The droughts of snow in DC and of new polls nationwide both came to an abrupt end today, but with conflicting results. A Pew Research poll of adults finds a slight improvement for Obama, while Marist and Quinnipiac polls of registered voters find his job performance at a new low. This is HuffPollster for Tuesday, December 10, 2013.
ONE POLL SHOWS A 'MODEST IMPROVEMENT' FOR OBAMA SINCE NOVEMBER... - Pew Research: "Obama’s job rating has reversed a five-month slide. Currently, 45% approve of the way he is handling his job as president while 49% disapprove. In early November, amid the widely criticized rollout of health care exchanges and the Healthcare.Gov website, 41% approved of his job performance and 53% disapproved. His job rating had been as high as 51% in May and 55% in December 2012, shortly after he won reelection...The national survey by the Pew Research Center and USA TODAY, conducted Dec. 3--8 among 2,001 adults, finds that despite the recent uptick in Obama’s job rating, his standing with the public is much worse today than it was at the start of the year. The percentage viewing Obama as 'not trustworthy' has risen 15 points since January –from 30% to 45%. There has been a comparable increase in the share saying he is 'not able to get things done' (from 37% to 51%)...Currently, 41% approve of the 2010 health care law while 55% disapprove. That is little changed from surveys conducted in October and September, before controversies erupted over the healthcare website glitches and cancellation of individual health care plans . [Pew Research]
ANOTHER SHOWS OBAMA'S JOB PERFORMANCE STILL UNDER 40 - Quinnipiac: "President Barack Obama's job approval among American voters drops to a new low, a negative 38 - 57 percent, as the outlook for Democrats running for Congress and the U.S. Senate fades also, according to a national poll released today…Today, Obama gets negative scores of 6 - 92 percent among Republicans, 30 - 62 percent among independent voters, 31 - 64 percent among men, 44 - 49 percent among women and 29 - 65 among white voters. Approval is 76 - 18 percent among Democrats and 85 - 9 percent among black voters. American voters say 41 - 38 percent that they would vote for a Republican over a Democrat for the U.S. House of Representatives, the first time this year the Democrats come up on the short end of this generic ballot....American voters disapprove 74 - 19 percent of the way Republicans in Congress are doing their job and disapprove 67 - 27 percent of Democrats in Congress. President Obama is not honest and trustworthy, American voters say 52 - 44 percent and is not a strong leader, voters say 51 - 47 percent. Voters are divided 48 - 49 percent on whether Obama cares about their needs and problems. " [Quinnipiac]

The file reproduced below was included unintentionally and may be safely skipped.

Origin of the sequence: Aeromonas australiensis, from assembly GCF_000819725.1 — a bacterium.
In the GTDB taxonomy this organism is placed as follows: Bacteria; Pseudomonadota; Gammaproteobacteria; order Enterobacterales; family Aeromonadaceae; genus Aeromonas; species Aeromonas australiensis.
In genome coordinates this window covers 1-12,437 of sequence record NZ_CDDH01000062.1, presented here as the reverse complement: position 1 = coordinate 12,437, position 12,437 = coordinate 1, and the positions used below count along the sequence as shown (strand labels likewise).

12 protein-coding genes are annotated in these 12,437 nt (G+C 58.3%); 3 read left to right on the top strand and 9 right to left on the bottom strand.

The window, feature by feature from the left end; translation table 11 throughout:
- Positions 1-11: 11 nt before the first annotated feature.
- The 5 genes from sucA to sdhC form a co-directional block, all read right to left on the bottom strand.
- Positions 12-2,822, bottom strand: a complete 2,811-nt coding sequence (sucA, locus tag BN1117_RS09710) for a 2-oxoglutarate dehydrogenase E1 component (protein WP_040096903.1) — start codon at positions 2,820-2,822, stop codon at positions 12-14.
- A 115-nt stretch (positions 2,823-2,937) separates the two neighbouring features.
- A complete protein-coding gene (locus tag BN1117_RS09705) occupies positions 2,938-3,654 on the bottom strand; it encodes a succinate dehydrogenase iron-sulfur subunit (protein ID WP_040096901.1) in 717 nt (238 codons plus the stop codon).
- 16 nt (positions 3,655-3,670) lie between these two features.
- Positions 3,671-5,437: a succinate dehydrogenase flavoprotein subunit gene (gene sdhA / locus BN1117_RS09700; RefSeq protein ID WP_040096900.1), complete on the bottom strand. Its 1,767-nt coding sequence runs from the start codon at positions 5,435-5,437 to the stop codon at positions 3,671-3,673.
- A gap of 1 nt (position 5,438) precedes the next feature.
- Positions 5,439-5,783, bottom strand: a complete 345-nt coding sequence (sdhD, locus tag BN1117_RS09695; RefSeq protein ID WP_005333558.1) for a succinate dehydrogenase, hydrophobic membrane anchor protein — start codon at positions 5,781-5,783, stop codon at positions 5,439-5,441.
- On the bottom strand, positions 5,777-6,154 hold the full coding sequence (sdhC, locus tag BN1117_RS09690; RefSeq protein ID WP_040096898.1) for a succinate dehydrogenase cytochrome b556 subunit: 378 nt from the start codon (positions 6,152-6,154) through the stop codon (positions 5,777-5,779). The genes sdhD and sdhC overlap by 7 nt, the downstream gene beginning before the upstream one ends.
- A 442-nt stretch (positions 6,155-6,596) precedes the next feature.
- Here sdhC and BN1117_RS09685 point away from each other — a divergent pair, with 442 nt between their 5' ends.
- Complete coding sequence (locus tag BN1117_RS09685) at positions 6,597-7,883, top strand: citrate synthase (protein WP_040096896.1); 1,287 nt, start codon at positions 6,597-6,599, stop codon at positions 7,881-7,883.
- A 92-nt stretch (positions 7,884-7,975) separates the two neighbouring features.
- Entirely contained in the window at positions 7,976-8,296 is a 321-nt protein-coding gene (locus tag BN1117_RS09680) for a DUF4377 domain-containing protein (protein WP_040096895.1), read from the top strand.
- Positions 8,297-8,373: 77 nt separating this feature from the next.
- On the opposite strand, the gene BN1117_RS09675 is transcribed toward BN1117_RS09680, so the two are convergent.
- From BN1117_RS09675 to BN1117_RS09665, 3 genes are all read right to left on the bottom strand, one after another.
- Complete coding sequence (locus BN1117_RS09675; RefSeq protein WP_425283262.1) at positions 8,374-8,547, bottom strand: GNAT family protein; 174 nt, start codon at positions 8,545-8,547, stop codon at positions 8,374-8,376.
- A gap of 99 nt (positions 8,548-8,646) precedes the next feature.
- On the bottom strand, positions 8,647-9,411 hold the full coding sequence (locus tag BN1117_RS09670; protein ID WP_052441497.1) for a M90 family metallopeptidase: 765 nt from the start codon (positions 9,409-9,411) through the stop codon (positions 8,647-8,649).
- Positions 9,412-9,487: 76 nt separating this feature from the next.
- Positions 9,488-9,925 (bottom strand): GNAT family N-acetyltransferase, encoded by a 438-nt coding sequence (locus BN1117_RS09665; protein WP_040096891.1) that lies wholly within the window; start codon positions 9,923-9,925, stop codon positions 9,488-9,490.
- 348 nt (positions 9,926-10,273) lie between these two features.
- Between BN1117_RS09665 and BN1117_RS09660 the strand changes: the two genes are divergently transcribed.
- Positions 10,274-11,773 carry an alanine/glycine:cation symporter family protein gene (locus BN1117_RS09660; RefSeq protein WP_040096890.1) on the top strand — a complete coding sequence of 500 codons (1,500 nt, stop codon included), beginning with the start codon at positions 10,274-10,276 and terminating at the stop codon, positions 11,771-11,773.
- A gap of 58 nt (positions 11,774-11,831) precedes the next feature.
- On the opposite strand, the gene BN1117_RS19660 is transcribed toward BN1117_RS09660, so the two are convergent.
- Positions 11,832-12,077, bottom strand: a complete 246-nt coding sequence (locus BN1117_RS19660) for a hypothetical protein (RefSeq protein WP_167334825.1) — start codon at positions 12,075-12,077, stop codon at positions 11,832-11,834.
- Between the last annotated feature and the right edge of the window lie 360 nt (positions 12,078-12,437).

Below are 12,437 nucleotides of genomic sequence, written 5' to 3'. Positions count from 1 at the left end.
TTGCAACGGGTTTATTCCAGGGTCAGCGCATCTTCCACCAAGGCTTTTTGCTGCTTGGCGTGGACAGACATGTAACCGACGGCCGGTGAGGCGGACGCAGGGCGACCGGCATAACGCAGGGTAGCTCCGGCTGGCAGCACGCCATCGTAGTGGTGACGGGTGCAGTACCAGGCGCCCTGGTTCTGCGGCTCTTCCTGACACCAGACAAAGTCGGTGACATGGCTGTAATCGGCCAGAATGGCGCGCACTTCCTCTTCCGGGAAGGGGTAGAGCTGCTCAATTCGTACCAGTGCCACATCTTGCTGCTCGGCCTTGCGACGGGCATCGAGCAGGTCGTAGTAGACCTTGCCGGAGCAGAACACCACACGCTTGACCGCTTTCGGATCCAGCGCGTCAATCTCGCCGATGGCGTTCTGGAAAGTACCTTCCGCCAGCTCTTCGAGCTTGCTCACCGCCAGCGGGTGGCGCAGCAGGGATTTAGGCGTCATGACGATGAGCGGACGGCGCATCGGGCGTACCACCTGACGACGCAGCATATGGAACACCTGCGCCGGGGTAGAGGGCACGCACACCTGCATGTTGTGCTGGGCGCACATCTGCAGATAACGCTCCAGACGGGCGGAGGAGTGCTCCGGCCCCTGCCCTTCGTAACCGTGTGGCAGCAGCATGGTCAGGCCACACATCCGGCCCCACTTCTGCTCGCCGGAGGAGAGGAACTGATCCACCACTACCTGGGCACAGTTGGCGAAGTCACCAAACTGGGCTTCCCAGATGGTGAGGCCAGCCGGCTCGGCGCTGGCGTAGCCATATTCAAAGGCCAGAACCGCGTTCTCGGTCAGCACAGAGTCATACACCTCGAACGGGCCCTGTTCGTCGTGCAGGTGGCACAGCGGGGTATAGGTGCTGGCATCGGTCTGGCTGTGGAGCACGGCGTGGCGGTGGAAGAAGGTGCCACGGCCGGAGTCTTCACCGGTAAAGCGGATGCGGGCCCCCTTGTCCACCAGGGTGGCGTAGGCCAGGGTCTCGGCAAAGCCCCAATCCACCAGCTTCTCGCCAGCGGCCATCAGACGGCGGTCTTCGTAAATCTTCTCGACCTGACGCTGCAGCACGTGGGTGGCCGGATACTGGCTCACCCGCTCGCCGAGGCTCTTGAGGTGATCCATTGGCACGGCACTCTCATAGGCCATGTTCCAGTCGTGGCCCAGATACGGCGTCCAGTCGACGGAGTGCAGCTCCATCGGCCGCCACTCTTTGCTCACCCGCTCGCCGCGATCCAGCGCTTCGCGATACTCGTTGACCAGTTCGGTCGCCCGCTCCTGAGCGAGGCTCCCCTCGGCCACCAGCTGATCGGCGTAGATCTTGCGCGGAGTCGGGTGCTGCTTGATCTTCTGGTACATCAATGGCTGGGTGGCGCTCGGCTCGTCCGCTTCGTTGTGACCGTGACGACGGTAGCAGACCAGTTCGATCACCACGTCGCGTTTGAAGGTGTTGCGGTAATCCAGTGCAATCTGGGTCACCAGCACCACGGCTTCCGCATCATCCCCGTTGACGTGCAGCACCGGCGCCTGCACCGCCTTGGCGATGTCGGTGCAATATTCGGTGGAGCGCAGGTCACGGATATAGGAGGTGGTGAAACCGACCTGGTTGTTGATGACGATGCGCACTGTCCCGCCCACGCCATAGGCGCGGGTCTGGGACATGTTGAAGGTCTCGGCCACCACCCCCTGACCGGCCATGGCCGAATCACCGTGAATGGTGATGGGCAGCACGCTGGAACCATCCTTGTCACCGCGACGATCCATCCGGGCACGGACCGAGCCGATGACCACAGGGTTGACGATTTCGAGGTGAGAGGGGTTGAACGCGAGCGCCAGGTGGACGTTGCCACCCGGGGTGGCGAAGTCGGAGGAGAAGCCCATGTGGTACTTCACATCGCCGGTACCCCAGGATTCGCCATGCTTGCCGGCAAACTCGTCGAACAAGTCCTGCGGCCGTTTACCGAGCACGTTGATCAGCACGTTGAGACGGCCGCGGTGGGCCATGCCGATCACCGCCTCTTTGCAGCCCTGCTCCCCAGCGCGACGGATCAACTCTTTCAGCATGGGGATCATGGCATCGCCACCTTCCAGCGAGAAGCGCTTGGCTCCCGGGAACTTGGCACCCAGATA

A THIRD SHOWS OBAMA'S NUMBERS DOWN SINCE SEPTEMBER - McClatchy/Marist: "Voters nationally are dissatisfied with the country’s elected officials and the state of the nation. While President Barack Obama’s job approval rating hovers in the low 40’s, a majority of registered voters say they are displeased with how President Obama is doing his job. To make matters worse for the president, it is the first time a majority of Americans have an unfavorable view of him. President Obama isn’t alone. The job approval ratings of the Republicans and Democrats in Congress continue to be low, and voters’ dissatisfaction with the Congressional GOP is at its highest. Many voters give the nation’s elected officials in Washington poor grades. Americans’ attitudes toward the direction of the nation are pessimistic. The proportion of adults who think the country is off track is the largest in more than two years." [Marist]
A FOURTH FINDS CONTINUING 'HARSH VIEW' OF OBAMA ON ECONOMY - Early results from a new CBS/New York Times poll to be released in full at 6:30 p.m. Tuesday finds no improvement for President Obama on the economy. Marjorie Connelly: "The poll found 37 percent of those surveyed approve of Mr. Obama’s handling of the economy; 58 percent disapprove. These numbers are indistinguishable from the results of a CBS News poll taken last month, although better-than-expected unemployment numbers and other positive economic data were released last week. Interviewing for the nationwide poll was conducted Thursday through Sunday. Last week’s encouraging reports on the economy may have had some influence on the public, however. While over all the impression of the economy remains negative, the number who see it in a positive light has grown slightly. In the latest poll, 37 percent said the economy was in good condition, up from 32 percent in last month’s CBS News poll." [NYTimes]